Last season was so disastrous for the Arizona Coyotes that it only stands to reason something would be lost in plain sight. Especially something great.
And, really, there’s no other way to describe Oliver Ekman-Larsson‘s performance under less-than-ideal circumstances.
Not only did his 23 goals establish a new record for Swedish defencemen, it tied for the fourth-best total among all NHL blue-liners over the last two decades.
Ekman-Larsson essentially joined the game’s elite at a time when the Coyotes were lost in the woods. Asked during a recent sitdown what he can do for an encore, he deadpanned: “Score 24.”
“Ah no, don’t expect me to score 23 goals every year,” Ekman-Larsson continued. “But I would love to do it again and that’s one of my goals — to just keep pounding away and keep getting better all over the ice. So we will see.”
The biggest change in his game was a dramatic jump in his shot output, with his total of 264 second among defencemen to Erik Karlsson and 11th overall. He also experienced a spike in shooting percentage, which is why it will be tough to repeat the goal total.
Ekman-Larsson isn’t shy about pointing out that you need some things to go right to have that kind of season — like the looping shot he took from the far blue-line in January that fooled Toronto Maple Leafs goalie Jonathan Bernier.
“Yeah, and like two days after that, I had a lucky one in Montreal,” he said. “Just from the corner. I had a lucky year.”
Well, there was obviously plenty of skill involved too.
Big things have been expected of Ekman-Larsson since he was drafted sixth overall in 2009, and his career has maintained a steady upward progression since. One scout for a Western Conference-based team says the 24-year-old is now playing at a “Norris Trophy level.”
“He needs a better team around him, an elite partner and more attention,” said the scout. “This guy is great.”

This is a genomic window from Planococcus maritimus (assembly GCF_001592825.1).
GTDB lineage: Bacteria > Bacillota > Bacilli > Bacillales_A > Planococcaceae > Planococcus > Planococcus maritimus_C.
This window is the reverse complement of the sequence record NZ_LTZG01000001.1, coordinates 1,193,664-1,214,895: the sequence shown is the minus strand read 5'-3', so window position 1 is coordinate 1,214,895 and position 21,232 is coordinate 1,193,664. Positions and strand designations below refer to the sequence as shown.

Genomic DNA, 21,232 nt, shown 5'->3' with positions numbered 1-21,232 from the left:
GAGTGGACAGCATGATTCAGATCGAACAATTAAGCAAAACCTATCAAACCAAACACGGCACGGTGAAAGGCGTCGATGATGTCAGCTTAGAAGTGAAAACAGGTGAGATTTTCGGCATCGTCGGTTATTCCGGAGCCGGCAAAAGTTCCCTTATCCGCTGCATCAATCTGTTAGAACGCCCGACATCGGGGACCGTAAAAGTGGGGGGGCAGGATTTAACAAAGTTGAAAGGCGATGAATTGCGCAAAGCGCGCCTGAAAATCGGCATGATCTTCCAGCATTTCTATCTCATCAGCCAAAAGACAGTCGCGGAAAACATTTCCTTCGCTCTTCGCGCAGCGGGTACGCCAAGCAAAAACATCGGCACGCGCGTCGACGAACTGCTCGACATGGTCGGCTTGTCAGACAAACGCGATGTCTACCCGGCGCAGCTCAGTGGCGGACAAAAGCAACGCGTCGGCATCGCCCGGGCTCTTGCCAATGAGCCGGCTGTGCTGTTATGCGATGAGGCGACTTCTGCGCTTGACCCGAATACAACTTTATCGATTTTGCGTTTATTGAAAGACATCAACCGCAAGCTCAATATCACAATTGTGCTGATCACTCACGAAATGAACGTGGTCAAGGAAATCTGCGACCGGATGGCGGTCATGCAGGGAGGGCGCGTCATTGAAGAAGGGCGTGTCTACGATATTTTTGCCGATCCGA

While he’s bound to be overlooked a little bit while playing in the desert, last year’s Coyotes season didn’t help his cause. The team finished with a franchise-worst 56 points, which in some ways makes his personal performance more impressive.
Staying motivated isn’t easy when the playoffs are already out of sight by the Christmas break.
“Losing sucks, to be honest, but I think I learned a lot from that year, too,” said Ekman-Larsson. “I know it’s a team sport, but I just tried to stay focused on what I had to do. I think I did a good job of that and had a good year, but at the same time, you want your team to have success.”
With Arizona still in rebuilding mode, any success will have to be measured in a larger perspective this season. About the only guarantee is that Ekman-Larsson will be the best player on a team expected to skew younger.
He will also be busy away from the rink, with his clothing line — OEL of Sweden — starting to make some inroads in North America. Ekman-Larsson and his father launched that with the help of some friends two years ago and they’ve seen it take off back home.
“I like clothes and fashion overall and I think it’s fun to do something when you’re still playing,” he said. “It’s nice to have something besides hockey during the off-season, too — just clear your head a little bit and focus on something else.”
Skating into the fashion world has been done before in his homeland, where Hockey Hall of Famer Borje Salming runs a successful underwear line.
Asked which Swedish hockey player produces the best undergarments, Ekman-Larsson laughed: “You know the answer.”
“Obviously, he’s huge in Sweden but hopefully one day I will get there.”
Don’t bet against it — or him.